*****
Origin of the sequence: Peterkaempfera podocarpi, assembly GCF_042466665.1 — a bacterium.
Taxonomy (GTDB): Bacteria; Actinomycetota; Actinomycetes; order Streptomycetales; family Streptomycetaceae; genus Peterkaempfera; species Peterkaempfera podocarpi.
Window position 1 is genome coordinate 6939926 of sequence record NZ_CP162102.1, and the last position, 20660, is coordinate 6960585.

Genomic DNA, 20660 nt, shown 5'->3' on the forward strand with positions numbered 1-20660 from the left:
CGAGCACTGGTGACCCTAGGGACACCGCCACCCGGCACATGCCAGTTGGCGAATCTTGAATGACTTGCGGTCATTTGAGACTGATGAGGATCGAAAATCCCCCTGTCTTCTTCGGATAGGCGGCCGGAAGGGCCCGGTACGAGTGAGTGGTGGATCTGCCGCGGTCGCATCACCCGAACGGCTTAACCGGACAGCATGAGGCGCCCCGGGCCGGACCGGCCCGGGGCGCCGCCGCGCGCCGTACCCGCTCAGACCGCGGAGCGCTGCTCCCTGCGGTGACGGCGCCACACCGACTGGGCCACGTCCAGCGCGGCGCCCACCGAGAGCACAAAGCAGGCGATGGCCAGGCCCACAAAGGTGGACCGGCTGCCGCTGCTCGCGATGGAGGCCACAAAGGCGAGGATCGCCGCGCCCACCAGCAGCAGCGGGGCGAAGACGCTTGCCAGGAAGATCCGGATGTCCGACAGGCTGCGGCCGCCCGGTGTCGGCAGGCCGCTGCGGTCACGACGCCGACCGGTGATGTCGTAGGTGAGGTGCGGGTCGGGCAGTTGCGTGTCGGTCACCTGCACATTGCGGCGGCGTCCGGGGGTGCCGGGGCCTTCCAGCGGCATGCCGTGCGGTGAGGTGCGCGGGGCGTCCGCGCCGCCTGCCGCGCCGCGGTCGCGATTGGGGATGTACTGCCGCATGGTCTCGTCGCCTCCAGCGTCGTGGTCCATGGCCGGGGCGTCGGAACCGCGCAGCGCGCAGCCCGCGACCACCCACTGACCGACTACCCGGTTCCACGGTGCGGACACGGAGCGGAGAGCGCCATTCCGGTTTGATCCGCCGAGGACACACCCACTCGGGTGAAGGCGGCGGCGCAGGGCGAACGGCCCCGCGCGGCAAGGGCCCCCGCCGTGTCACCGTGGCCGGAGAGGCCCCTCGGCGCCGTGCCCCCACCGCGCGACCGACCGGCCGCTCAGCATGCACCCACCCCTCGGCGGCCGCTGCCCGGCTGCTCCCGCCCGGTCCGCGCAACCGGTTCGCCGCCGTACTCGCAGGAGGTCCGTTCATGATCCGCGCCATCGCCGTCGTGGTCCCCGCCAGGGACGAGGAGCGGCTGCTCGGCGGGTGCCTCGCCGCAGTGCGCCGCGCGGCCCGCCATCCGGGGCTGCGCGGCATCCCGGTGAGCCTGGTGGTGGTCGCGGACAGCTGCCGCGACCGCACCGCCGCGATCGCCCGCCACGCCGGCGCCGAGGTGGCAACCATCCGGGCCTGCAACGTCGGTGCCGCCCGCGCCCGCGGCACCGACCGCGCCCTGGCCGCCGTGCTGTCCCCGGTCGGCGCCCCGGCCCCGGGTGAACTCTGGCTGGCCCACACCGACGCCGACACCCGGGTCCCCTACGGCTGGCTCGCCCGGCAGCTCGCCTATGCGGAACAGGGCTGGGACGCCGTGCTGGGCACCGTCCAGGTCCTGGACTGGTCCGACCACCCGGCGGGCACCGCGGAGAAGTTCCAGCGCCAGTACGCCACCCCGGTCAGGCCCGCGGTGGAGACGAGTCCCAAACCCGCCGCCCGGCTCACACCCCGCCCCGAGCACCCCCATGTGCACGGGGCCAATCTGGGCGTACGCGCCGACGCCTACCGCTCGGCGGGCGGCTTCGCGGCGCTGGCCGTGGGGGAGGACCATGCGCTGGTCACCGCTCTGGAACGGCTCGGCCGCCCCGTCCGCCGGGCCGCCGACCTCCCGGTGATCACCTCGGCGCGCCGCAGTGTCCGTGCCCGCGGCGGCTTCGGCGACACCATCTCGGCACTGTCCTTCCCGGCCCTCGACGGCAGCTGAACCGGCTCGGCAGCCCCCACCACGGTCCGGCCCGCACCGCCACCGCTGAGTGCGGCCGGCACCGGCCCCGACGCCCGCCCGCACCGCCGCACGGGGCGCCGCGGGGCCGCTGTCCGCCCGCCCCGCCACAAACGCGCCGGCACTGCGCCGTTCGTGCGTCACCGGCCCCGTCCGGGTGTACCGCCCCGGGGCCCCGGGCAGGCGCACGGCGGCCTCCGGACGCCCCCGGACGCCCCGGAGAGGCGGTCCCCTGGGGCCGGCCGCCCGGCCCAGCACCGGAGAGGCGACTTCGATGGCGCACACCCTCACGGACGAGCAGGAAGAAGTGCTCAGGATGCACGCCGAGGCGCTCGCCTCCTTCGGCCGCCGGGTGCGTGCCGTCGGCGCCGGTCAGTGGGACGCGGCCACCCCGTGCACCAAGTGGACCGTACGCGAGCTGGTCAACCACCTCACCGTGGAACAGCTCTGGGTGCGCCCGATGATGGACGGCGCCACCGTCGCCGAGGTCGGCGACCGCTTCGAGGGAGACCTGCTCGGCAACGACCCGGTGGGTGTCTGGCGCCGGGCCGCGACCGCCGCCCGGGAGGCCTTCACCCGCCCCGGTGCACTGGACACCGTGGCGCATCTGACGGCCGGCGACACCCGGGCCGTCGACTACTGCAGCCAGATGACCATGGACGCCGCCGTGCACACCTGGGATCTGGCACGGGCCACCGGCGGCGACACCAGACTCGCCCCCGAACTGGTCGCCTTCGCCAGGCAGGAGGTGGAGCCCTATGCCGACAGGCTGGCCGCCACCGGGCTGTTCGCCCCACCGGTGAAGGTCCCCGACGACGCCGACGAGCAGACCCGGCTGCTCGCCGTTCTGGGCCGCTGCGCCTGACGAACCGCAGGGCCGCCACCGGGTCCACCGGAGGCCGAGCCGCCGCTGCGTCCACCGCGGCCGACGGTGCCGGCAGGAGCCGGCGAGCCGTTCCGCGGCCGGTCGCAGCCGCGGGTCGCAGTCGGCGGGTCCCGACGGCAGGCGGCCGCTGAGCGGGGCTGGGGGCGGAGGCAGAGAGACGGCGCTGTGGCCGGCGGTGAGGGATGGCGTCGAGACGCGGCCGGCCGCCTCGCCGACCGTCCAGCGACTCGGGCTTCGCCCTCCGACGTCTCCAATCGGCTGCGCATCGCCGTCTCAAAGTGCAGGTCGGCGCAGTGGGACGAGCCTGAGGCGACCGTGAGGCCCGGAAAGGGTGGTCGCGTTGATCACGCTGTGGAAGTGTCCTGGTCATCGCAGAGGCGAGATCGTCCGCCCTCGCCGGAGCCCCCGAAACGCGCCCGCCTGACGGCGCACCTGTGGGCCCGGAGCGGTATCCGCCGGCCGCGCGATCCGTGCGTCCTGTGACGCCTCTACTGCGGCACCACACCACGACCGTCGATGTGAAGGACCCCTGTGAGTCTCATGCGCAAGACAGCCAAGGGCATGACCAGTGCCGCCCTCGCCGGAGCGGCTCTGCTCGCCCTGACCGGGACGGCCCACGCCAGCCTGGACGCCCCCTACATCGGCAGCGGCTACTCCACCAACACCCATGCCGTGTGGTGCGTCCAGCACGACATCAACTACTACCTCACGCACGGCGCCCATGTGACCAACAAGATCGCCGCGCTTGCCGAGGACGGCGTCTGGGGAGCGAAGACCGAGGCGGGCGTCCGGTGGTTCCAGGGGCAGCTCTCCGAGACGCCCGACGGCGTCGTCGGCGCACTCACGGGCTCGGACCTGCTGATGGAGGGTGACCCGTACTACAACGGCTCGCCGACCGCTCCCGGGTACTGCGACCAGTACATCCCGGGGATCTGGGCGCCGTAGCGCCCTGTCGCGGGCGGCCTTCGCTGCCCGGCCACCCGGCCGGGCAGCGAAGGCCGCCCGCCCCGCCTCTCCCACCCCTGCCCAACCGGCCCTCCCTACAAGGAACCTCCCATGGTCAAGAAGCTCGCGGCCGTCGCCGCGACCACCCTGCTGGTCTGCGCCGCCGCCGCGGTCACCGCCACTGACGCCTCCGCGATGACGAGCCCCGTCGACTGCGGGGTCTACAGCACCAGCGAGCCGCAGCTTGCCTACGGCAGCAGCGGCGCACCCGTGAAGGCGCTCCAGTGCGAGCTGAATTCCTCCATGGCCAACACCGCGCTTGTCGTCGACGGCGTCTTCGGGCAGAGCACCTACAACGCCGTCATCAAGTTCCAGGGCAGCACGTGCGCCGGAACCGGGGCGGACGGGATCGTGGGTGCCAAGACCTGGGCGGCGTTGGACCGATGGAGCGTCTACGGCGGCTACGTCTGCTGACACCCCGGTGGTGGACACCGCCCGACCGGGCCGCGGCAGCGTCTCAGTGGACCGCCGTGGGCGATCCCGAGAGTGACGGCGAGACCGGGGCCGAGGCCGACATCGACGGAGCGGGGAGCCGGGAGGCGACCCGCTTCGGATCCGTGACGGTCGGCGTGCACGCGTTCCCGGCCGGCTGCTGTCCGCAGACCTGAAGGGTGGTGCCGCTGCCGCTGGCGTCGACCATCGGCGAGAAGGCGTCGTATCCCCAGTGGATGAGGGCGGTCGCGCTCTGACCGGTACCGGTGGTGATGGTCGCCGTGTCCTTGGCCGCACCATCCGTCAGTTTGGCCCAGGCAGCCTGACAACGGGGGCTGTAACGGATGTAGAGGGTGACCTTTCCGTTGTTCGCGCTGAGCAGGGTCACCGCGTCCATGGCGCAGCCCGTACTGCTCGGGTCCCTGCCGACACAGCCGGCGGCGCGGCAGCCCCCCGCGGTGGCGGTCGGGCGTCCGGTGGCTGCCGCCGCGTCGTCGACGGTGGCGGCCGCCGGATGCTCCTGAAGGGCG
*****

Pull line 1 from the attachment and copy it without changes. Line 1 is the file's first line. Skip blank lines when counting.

Origin of the sequence: Peterkaempfera podocarpi, assembly GCF_042466665.1 — a bacterium.